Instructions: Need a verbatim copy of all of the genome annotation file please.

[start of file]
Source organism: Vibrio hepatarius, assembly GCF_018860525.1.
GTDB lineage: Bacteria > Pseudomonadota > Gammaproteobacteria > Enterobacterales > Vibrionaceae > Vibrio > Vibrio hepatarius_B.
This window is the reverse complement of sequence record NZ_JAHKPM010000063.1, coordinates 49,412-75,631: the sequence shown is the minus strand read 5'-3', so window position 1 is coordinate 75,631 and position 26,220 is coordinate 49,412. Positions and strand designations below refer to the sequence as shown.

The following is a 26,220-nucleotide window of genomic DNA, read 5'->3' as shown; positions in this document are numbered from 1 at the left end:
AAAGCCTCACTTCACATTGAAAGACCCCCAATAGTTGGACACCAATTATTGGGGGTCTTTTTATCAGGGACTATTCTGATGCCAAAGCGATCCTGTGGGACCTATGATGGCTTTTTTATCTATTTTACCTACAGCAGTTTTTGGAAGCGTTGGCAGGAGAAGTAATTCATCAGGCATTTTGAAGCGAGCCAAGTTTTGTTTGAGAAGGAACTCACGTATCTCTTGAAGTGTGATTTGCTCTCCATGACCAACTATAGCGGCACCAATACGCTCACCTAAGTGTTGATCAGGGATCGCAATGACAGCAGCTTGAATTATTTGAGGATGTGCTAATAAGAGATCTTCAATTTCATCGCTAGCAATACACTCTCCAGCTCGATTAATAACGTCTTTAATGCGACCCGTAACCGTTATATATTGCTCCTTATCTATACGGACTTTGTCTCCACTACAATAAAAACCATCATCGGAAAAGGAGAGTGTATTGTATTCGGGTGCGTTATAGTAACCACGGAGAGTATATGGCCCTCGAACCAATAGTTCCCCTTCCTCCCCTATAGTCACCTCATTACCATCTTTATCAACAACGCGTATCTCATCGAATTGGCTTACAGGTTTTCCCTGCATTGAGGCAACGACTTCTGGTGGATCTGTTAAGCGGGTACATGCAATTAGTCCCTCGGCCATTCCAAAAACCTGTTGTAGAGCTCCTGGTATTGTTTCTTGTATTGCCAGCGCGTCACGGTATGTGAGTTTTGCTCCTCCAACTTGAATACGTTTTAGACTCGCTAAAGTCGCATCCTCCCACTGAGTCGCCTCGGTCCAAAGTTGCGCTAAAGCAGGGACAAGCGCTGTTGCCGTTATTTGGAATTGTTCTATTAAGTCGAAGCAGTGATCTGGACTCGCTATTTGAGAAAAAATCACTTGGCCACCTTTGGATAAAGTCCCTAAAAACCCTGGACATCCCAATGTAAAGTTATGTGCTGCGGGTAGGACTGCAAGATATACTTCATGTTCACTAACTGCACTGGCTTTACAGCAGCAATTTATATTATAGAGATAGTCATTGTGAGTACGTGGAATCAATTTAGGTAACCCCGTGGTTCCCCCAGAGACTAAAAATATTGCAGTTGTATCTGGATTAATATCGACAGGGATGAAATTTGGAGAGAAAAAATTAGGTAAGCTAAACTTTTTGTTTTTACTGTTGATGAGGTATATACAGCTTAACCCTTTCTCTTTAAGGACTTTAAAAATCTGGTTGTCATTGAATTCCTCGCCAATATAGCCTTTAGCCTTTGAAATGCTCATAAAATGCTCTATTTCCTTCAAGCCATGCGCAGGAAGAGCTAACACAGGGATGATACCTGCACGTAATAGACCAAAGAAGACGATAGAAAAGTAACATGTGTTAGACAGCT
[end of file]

Source organism: Vibrio hepatarius, assembly GCF_018860525.1.
GTDB lineage: Bacteria > Pseudomonadota > Gammaproteobacteria > Enterobacterales > Vibrionaceae > Vibrio > Vibrio hepatarius_B.
This window is the reverse complement of sequence record NZ_JAHKPM010000063.1, coordinates 49,412-75,631: the sequence shown is the minus strand read 5'-3', so window position 1 is coordinate 75,631 and position 26,220 is coordinate 49,412. Positions and strand designations below refer to the sequence as shown.

The following is a 26,220-nucleotide window of genomic DNA, read 5'->3' as shown; positions in this document are numbered from 1 at the left end:
AAAGCCTCACTTCACATTGAAAGACCCCCAATAGTTGGACACCAATTATTGGGGGTCTTTTTATCAGGGACTATTCTGATGCCAAAGCGATCCTGTGGGACCTATGATGGCTTTTTTATCTATTTTACCTACAGCAGTTTTTGGAAGCGTTGGCAGGAGAAGTAATTCATCAGGCATTTTGAAGCGAGCCAAGTTTTGTTTGAGAAGGAACTCACGTATCTCTTGAAGTGTGATTTGCTCTCCATGACCAACTATAGCGGCACCAATACGCTCACCTAAGTGTTGATCAGGGATCGCAATGACAGCAGCTTGAATTATTTGAGGATGTGCTAATAAGAGATCTTCAATTTCATCGCTAGCAATACACTCTCCAGCTCGATTAATAACGTCTTTAATGCGACCCGTAACCGTTATATATTGCTCCTTATCTATACGGACTTTGTCTCCACTACAATAAAAACCATCATCGGAAAAGGAGAGTGTATTGTATTCGGGTGCGTTATAGTAACCACGGAGAGTATATGGCCCTCGAACCAATAGTTCCCCTTCCTCCCCTATAGTCACCTCATTACCATCTTTATCAACAACGCGTATCTCATCGAATTGGCTTACAGGTTTTCCCTGCATTGAGGCAACGACTTCTGGTGGATCTGTTAAGCGGGTACATGCAATTAGTCCCTCGGCCATTCCAAAAACCTGTTGTAGAGCTCCTGGTATTGTTTCTTGTATTGCCAGCGCGTCACGGTATGTGAGTTTTGCTCCTCCAACTTGAATACGTTTTAGACTCGCTAAAGTCGCATCCTCCCACTGAGTCGCCTCGGTCCAAAGTTGCGCTAAAGCAGGGACAAGCGCTGTTGCCGTTATTTGGAATTGTTCTATTAAGTCGAAGCAGTGATCTGGACTCGCTATTTGAGAAAAAATCACTTGGCCACCTTTGGATAAAGTCCCTAAAAACCCTGGACATCCCAATGTAAAGTTATGTGCTGCGGGTAGGACTGCAAGATATACTTCATGTTCACTAACTGCACTGGCTTTACAGCAGCAATTTATATTATAGAGATAGTCATTGTGAGTACGTGGAATCAATTTAGGTAACCCCGTGGTTCCCCCAGAGACTAAAAATATTGCAGTTGTATCTGGATTAATATCGACAGGGATGAAATTTGGAGAGAAAAAATTAGGTAAGCTAAACTTTTTGTTTTTACTGTTGATGAGGTATATACAGCTTAACCCTTTCTCTTTAAGGACTTTAAAAATCTGGTTGTCATTGAATTCCTCGCCAATATAGCCTTTAGCCTTTGAAATGCTCATAAAATGCTCTATTTCCTTCAAGCCATGCGCAGGAAGAGCTAACACAGGGATGATACCTGCACGTAATAGACCAAAGAAGACGATAGAAAAGTAACATGTGTTAGACAGCT